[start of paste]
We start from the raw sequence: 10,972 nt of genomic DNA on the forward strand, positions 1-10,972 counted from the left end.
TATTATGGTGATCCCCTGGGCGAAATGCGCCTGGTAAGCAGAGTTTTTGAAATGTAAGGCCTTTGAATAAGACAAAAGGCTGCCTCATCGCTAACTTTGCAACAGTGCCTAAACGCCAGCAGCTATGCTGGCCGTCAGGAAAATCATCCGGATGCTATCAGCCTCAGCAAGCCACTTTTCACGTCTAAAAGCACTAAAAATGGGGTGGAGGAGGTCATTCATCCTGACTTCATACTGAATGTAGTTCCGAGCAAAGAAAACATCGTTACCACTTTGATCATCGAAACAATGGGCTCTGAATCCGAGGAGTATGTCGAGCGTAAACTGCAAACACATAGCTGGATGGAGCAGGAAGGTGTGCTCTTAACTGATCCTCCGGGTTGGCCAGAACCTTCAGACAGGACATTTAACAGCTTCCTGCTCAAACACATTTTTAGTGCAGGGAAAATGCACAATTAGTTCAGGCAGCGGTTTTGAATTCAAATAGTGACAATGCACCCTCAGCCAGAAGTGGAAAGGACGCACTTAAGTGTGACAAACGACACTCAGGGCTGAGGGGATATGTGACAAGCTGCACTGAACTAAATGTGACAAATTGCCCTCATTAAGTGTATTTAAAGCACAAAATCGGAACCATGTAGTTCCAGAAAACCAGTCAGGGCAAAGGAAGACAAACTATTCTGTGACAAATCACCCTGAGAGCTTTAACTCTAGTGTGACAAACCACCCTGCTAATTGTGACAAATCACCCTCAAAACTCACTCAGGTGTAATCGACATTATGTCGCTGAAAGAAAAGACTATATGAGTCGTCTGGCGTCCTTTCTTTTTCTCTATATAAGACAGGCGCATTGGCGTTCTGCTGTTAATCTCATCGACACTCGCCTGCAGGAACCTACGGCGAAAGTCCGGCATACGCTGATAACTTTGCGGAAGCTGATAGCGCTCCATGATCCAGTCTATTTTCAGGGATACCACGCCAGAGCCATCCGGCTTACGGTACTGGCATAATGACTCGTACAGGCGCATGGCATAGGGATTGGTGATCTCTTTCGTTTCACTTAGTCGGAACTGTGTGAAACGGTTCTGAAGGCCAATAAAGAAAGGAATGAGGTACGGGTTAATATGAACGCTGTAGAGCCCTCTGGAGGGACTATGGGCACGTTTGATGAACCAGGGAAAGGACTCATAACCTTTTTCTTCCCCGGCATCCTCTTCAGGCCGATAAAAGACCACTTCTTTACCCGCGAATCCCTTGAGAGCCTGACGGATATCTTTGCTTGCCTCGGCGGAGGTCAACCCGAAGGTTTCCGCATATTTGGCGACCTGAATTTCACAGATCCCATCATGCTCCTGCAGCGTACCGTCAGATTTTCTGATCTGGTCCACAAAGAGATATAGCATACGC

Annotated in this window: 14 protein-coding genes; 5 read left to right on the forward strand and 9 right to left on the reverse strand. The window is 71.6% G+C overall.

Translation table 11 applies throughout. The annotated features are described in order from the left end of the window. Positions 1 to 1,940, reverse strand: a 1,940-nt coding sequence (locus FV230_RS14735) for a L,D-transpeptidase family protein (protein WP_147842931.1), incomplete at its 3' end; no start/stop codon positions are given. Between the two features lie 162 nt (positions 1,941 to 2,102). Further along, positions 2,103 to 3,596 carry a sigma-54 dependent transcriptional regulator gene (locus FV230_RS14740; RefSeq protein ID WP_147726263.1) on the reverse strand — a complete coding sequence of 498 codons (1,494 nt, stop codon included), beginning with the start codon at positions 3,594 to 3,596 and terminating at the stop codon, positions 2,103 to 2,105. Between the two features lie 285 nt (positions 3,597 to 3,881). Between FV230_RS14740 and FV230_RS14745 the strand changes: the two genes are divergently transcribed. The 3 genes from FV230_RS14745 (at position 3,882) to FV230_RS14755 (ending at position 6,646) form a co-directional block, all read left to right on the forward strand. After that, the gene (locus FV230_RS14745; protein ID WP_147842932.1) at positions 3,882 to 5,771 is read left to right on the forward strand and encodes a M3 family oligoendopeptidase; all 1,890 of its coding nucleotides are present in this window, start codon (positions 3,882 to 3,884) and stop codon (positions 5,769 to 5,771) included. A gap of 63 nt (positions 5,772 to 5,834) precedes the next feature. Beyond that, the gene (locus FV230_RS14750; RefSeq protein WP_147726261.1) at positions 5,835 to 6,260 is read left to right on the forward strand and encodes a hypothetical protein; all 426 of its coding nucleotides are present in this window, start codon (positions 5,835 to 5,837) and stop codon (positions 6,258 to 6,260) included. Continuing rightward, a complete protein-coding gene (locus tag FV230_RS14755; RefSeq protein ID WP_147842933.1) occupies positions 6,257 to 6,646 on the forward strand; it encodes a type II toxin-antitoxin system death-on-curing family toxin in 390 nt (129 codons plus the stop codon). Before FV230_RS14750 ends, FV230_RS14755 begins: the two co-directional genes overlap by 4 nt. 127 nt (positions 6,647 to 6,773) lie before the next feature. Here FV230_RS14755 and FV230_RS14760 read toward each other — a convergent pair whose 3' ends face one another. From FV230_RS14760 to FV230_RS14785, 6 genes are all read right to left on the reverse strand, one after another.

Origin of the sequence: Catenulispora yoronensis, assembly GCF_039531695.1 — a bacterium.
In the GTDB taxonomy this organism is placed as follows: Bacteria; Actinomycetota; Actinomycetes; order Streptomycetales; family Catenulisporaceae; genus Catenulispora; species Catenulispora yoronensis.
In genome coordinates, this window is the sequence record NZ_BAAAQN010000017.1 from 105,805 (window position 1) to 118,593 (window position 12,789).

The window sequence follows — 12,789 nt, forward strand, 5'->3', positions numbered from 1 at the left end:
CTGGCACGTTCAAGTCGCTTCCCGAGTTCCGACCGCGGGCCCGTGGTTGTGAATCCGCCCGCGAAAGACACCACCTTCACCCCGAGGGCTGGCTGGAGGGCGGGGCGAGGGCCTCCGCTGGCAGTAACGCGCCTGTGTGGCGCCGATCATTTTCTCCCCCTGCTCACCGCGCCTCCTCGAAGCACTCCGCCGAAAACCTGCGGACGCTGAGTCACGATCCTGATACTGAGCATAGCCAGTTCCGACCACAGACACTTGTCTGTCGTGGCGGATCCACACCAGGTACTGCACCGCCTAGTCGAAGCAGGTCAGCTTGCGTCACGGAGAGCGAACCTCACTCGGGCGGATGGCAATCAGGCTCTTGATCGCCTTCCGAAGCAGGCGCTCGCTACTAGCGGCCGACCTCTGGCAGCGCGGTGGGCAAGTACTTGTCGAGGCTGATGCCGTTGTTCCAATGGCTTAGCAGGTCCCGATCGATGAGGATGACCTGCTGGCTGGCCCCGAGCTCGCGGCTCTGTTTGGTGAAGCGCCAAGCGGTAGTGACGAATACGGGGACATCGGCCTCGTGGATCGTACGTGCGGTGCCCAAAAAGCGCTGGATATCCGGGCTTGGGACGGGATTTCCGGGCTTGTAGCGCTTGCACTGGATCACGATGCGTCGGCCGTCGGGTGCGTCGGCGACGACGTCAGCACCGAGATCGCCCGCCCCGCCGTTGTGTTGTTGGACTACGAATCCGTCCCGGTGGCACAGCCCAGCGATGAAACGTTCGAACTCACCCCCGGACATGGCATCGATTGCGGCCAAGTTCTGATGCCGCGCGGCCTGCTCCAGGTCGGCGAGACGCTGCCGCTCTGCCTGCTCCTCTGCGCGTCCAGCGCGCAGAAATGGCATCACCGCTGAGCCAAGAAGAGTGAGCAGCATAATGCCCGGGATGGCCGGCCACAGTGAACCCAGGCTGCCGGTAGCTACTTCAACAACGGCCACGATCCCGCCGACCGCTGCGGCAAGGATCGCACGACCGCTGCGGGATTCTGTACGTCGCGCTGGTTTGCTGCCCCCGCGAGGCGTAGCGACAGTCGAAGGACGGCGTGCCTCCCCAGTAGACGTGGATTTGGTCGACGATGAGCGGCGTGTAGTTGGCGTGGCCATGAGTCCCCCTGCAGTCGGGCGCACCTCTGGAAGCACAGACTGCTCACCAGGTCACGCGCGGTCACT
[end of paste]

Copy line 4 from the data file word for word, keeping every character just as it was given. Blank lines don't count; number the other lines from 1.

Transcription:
Translation table 11 applies throughout. The annotated features are described in order from the left end of the window. Positions 1 to 1,940, reverse strand: a 1,940-nt coding sequence (locus FV230_RS14735) for a L,D-transpeptidase family protein (protein WP_147842931.1), incomplete at its 3' end; no start/stop codon positions are given. Between the two features lie 162 nt (positions 1,941 to 2,102). Further along, positions 2,103 to 3,596 carry a sigma-54 dependent transcriptional regulator gene (locus FV230_RS14740; RefSeq protein ID WP_147726263.1) on the reverse strand — a complete coding sequence of 498 codons (1,494 nt, stop codon included), beginning with the start codon at positions 3,594 to 3,596 and terminating at the stop codon, positions 2,103 to 2,105. Between the two features lie 285 nt (positions 3,597 to 3,881). Between FV230_RS14740 and FV230_RS14745 the strand changes: the two genes are divergently transcribed. The 3 genes from FV230_RS14745 (at position 3,882) to FV230_RS14755 (ending at position 6,646) form a co-directional block, all read left to right on the forward strand. After that, the gene (locus FV230_RS14745; protein ID WP_147842932.1) at positions 3,882 to 5,771 is read left to right on the forward strand and encodes a M3 family oligoendopeptidase; all 1,890 of its coding nucleotides are present in this window, start codon (positions 3,882 to 3,884) and stop codon (positions 5,769 to 5,771) included. A gap of 63 nt (positions 5,772 to 5,834) precedes the next feature. Beyond that, the gene (locus FV230_RS14750; RefSeq protein WP_147726261.1) at positions 5,835 to 6,260 is read left to right on the forward strand and encodes a hypothetical protein; all 426 of its coding nucleotides are present in this window, start codon (positions 5,835 to 5,837) and stop codon (positions 6,258 to 6,260) included. Continuing rightward, a complete protein-coding gene (locus tag FV230_RS14755; RefSeq protein ID WP_147842933.1) occupies positions 6,257 to 6,646 on the forward strand; it encodes a type II toxin-antitoxin system death-on-curing family toxin in 390 nt (129 codons plus the stop codon). Before FV230_RS14750 ends, FV230_RS14755 begins: the two co-directional genes overlap by 4 nt. 127 nt (positions 6,647 to 6,773) lie before the next feature. Here FV230_RS14755 and FV230_RS14760 read toward each other — a convergent pair whose 3' ends face one another. From FV230_RS14760 to FV230_RS14785, 6 genes are all read right to left on the reverse strand, one after another.